E-commerce payment system
An e-commerce payment system facilitates the acceptance of electronic payment for online transactions. Also known as a sample of Electronic Data Interchange (EDI), e-commerce payment systems have become increasingly popular due to the widespread use of the internet-based shopping and banking.
Over the years, credit cards have become one of the most common forms of payment for e-commerce transactions. In North America almost 90% of online B2C transactions were made with this payment type. Turban et al. goes on to explain that it would be difficult for an online retailer to operate without supporting credit and debit cards due to their widespread use. Increased security measures include use of the card verification number (CVN) which detects fraud by comparing the verification number printed on the signature strip on the back of the card with the information on file with the cardholder's issuing bank. Also online merchants have to comply with stringent rules stipulated by the credit and debit card issuers (Visa and MasterCard) this means that merchants must have security protocol and procedures in place to ensure transactions are more secure. This can also include having a certificate from an authorized certification authority (CA) who provides PKI(Public-Key infrastructure) for securing credit and debit card transactions.
Despite widespread use in North America, there are still a large number of countries such as China, India and Pakistan that have some problems to overcome in regard to credit card security. In the meantime, the use of smartcards has become extremely popular. A Smartcard is similar to a credit card; however it contains an embedded 8-bit microprocessor and uses electronic cash which transfers from the consumers’ card to the sellers’ device. A popular smartcard initiative is the VISA Smartcard. Using the VISA Smartcard you can transfer electronic cash to your card from your bank account, and you can then use your card at various retailers and on the internet.
There are companies that enable financial transactions to transpire over the internet, such as PayPal. Many of the mediaries permit consumers to establish an account quickly, and to transfer funds into their on-line accounts from a traditional bank account (typically via ACH transactions), and vice versa, after verification of the consumer's identity and authority to access such bank accounts. Also, the larger mediaries further allow transactions to and from credit card accounts, although such credit card transactions are usually assessed a fee (either to the recipient or the sender) to recoup the transaction fees charged to the mediary.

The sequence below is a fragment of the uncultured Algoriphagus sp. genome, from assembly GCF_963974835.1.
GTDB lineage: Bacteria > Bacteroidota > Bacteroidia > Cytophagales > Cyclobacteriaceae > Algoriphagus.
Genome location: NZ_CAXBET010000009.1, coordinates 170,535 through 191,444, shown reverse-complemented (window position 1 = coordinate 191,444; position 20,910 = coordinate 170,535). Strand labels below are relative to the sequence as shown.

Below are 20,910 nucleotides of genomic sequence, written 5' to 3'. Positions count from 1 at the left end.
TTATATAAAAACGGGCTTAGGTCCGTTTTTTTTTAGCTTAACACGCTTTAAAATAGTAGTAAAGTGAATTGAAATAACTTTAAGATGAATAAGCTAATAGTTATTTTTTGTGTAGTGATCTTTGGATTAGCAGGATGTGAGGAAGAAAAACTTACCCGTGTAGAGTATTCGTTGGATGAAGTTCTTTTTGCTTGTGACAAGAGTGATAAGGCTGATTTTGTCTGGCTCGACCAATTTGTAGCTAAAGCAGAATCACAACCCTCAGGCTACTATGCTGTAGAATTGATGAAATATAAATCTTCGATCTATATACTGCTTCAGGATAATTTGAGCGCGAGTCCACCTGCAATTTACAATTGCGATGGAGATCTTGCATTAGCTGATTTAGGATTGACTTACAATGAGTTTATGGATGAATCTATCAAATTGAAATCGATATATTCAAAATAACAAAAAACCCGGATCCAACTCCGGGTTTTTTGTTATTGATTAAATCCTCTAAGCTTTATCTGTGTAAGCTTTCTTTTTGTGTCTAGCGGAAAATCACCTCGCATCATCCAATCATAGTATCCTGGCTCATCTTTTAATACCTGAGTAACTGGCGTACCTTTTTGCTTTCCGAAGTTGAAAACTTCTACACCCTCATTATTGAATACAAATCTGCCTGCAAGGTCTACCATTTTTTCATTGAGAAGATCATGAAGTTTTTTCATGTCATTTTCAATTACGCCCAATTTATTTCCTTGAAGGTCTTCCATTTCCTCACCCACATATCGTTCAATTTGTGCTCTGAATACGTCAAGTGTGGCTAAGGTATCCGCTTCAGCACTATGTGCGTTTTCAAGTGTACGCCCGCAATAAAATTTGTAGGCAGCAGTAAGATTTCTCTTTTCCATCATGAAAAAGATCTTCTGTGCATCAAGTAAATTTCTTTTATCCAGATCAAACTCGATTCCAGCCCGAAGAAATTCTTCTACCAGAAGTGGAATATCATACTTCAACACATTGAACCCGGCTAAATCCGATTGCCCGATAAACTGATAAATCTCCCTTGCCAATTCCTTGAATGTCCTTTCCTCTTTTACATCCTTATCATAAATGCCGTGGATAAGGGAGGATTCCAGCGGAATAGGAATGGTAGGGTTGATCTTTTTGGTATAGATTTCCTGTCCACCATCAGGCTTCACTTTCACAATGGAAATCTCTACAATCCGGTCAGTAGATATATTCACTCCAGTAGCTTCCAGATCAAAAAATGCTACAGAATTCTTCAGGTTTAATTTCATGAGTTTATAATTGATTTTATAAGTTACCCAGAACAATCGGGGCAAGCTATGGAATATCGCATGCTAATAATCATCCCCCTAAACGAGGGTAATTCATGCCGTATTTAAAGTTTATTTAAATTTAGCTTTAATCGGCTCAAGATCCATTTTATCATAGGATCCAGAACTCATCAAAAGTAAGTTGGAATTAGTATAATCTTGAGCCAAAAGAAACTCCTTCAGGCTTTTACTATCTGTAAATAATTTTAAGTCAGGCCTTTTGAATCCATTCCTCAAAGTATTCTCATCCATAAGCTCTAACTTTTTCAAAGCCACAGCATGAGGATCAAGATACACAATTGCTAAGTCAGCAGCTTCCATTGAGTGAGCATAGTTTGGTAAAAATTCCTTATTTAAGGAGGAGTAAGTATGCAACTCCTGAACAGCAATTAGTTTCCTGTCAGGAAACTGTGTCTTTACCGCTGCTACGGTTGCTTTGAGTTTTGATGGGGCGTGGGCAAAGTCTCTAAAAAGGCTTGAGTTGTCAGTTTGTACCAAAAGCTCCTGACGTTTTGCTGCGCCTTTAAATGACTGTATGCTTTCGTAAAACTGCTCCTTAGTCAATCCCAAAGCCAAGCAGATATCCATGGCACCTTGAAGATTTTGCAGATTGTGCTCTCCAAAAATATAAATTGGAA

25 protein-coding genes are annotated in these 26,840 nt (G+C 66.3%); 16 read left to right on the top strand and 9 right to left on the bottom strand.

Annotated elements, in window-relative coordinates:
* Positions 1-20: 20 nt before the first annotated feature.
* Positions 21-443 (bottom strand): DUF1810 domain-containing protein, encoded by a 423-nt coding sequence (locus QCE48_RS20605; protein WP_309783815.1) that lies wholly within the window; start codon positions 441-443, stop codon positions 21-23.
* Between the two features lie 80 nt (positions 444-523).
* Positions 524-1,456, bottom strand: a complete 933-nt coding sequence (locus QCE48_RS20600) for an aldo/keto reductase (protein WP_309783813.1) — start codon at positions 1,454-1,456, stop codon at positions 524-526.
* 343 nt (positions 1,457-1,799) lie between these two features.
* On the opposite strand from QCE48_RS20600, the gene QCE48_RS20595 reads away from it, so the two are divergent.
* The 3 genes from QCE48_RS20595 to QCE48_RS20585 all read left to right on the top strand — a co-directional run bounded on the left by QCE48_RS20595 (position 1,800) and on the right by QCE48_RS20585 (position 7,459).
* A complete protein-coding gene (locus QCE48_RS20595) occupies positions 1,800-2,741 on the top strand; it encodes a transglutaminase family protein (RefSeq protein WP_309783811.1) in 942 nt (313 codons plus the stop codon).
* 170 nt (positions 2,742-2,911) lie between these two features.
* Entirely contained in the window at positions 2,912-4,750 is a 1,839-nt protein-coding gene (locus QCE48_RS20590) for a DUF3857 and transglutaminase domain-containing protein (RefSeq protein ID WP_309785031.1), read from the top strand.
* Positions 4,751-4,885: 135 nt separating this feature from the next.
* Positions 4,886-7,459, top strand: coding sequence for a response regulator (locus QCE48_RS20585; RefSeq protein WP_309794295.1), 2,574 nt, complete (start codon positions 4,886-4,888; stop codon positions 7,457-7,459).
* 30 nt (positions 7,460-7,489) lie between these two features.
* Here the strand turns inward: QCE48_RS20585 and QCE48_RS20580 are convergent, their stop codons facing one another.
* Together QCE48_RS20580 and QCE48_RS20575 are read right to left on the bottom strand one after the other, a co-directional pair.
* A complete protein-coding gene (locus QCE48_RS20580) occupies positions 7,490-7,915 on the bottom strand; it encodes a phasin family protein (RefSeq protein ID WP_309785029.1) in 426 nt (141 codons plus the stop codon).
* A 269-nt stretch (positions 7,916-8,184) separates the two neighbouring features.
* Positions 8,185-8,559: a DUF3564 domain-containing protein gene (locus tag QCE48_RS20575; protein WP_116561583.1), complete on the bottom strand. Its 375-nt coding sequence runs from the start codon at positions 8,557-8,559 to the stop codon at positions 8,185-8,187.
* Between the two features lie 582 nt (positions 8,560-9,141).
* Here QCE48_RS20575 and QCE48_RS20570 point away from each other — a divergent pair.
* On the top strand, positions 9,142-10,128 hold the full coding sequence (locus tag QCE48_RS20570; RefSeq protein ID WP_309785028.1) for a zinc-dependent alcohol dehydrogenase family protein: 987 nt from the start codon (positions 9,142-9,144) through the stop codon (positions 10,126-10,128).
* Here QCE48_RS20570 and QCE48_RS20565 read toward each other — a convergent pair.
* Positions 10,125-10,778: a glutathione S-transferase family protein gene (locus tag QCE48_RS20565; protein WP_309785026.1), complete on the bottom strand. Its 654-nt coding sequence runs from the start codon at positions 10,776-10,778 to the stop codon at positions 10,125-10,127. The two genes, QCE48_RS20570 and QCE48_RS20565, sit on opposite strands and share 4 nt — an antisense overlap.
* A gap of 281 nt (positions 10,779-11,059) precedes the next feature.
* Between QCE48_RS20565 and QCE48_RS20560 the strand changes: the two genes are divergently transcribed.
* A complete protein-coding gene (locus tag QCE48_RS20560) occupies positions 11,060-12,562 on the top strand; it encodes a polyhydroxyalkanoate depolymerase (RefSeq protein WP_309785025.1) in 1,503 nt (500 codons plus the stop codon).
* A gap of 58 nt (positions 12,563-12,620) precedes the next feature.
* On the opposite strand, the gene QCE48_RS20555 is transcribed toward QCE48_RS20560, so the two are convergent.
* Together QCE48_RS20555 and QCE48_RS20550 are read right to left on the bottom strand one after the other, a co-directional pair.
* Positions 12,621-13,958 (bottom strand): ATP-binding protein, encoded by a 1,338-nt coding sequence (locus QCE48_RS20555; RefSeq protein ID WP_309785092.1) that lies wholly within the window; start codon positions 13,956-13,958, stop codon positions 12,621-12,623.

The speed and simplicity with which cyber-mediary accounts can be established and used have contributed to their widespread use, although the risk of abuse, theft and other problems—with disgruntled users frequently accusing the mediaries themselves of wrongful behavior—is associated with them.
Methods of Online Payment
Although credit cards are most popular in the US and some other countries, there are a few alternative systems.
This is a system, well known in India, that does not involve any sort of physical card. It is used by customers who have accounts enabled with Internet Banking. Instead of entering card details on the purchaser's site, in this system the payment gateway allows one to specify which bank they wish to pay from. Then the user is redirected to the bank's website, where one can authenticate oneself and then approve the payment. Typically there will also be some form of two-factor authentication.
It is typically seen as being safer than using credit cards, with the result that nearly all merchant accounts in India offer it as an option.
A very similar system, known as iDEAL, is popular in the Netherlands.
PayPal is a global e-commerce business allowing payments and money transfers to be made through the Internet. Online money transfers serve as electronic alternatives to paying with traditional paper methods, such as checks and money orders. It is subject to the US economic sanction list and other rules and interventions required by US laws or government. PayPal is an acquirer, performing payment processing for online vendors, auction sites, and other commercial users, for which it charges a fee. It may also charge a fee for receiving money, proportional to the amount received. The fees depend on the currency used, the payment option used, the country of the sender, the country of the recipient, the amount sent and the recipient's account type. In addition, eBay purchases made by credit card through PayPal may incur extra fees if the buyer and seller use different currencies. On October 3, 2002, PayPal became a wholly owned subsidiary of eBay. Its corporate headquarters are in San Jose, California, United States at eBay's North First Street satellite office campus. The company also has significant operations in Omaha, Scottsdale, Charlotte and Austin in the United States; Chennai in India; Dublin in Ireland; Kleinmachnow in Germany; and Tel Aviv in Israel. From July 2007, PayPal has operated across the European Union as a Luxembourg-based bank
Google Wallet was launched in 2011, serving a similar function as PayPal to facilitate payments and transfer money online. It also features a security that has not been cracked to date, and the ability to send payments as attachments via email.
- Electronic data interchange
- Electronic funds transfer
- Payments as a platform
- Payment service provider
- Payment system
- Turban, E. King, D. McKay, J. Marshall, P. Lee, J & Vielhand, D. (2008). Electronic Commerce 2008: A Managerial Perspective. London: Pearson Education Ltd. p.550
- Turban, E. King, D. McKay, J. Marshall, P. Lee, J & Vielhand, D. (2008). Electronic Commerce 2008: A Managerial Perspective. London: Pearson Education Ltd. p.554
- Mastercard: Security Rules and Procedures-Merchant Edition (PDF). 2009. Retrieved: May 12, 2009